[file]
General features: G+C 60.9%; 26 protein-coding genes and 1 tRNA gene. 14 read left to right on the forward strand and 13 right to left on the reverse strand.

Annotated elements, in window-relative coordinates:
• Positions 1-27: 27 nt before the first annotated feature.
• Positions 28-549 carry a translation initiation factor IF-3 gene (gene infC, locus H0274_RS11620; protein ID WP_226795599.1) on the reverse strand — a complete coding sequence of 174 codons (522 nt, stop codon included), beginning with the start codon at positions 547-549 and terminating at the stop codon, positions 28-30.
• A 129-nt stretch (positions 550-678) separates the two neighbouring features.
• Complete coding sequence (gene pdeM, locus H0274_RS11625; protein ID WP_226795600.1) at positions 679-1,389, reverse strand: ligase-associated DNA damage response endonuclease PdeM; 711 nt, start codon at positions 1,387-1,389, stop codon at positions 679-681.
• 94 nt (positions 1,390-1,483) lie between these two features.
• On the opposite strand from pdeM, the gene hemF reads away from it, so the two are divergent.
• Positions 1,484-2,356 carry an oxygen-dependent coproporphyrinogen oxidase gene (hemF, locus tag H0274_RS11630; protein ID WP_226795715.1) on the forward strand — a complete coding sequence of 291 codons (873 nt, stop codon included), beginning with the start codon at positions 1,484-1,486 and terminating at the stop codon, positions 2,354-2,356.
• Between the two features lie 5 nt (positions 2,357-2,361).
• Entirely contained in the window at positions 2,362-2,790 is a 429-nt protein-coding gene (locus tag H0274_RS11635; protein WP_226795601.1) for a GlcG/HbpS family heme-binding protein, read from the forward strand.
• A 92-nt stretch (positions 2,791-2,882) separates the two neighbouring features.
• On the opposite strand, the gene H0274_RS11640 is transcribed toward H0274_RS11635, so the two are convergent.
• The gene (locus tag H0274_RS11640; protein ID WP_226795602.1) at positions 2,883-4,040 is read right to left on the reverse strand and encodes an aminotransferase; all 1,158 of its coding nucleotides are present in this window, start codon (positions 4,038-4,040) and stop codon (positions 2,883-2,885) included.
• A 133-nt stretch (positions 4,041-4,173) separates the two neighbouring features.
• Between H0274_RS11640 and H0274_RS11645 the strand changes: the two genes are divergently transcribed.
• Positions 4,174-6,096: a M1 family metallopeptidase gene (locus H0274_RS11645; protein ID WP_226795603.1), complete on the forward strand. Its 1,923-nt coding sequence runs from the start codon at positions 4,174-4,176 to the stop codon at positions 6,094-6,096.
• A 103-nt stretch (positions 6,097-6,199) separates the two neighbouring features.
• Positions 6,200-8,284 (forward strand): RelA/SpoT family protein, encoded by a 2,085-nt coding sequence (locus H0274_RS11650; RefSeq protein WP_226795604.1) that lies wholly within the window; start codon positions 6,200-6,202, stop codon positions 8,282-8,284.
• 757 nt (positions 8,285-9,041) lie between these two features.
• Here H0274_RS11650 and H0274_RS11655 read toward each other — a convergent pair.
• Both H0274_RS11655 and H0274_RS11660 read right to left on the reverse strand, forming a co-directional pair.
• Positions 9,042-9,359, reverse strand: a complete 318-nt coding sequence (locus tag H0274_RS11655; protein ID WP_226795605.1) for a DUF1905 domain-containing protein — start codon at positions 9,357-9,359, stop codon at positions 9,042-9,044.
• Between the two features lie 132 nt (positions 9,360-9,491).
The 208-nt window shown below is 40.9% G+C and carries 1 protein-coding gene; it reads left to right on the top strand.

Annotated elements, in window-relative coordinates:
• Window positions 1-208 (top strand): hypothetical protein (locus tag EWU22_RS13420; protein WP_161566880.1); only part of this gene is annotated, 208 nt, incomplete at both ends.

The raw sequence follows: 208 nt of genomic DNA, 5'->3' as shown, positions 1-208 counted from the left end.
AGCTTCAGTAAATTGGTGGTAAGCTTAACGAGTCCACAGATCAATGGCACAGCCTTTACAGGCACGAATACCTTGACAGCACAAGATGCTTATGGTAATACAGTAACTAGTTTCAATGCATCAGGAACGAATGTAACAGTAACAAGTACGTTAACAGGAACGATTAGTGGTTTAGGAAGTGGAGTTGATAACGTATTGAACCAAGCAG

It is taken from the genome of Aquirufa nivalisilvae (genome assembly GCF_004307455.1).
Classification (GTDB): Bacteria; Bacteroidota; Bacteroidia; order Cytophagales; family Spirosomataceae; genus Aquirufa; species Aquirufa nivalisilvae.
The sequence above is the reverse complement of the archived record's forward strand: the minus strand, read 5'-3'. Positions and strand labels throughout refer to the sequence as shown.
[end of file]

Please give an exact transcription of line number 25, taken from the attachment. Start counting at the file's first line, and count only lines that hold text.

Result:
The 208-nt window shown below is 40.9% G+C and carries 1 protein-coding gene; it reads left to right on the top strand.